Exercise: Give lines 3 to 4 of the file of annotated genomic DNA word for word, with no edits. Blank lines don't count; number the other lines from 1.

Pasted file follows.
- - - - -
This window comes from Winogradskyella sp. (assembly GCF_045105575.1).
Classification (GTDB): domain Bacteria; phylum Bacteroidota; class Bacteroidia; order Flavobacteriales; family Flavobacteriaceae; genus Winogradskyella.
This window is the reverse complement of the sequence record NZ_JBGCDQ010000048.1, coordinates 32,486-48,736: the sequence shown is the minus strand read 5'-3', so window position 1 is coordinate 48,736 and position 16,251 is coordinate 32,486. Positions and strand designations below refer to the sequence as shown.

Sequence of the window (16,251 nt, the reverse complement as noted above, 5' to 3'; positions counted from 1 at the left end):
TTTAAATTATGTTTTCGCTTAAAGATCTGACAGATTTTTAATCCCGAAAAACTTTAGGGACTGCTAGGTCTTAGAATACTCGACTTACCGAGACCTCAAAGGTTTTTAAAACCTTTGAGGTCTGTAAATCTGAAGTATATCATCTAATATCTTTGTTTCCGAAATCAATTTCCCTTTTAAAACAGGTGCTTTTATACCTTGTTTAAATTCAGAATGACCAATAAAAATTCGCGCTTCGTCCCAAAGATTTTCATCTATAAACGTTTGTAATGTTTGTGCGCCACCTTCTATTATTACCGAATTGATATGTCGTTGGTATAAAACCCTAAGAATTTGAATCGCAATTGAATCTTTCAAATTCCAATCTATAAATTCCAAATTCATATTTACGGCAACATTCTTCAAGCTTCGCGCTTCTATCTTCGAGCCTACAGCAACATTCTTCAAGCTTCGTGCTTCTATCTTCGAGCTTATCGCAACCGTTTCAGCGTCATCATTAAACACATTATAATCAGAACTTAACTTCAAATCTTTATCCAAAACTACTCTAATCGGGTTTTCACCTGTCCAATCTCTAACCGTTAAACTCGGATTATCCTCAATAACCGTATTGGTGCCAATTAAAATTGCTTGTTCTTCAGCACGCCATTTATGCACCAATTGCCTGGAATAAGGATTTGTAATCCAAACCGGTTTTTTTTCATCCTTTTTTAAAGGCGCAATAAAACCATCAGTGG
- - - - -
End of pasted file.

This window is the reverse complement of the sequence record NZ_JBGCDQ010000048.1, coordinates 32,486-48,736: the sequence shown is the minus strand read 5'-3', so window position 1 is coordinate 48,736 and position 16,251 is coordinate 32,486. Positions and strand designations below refer to the sequence as shown.

Sequence of the window (16,251 nt, the reverse complement as noted above, 5' to 3'; positions counted from 1 at the left end):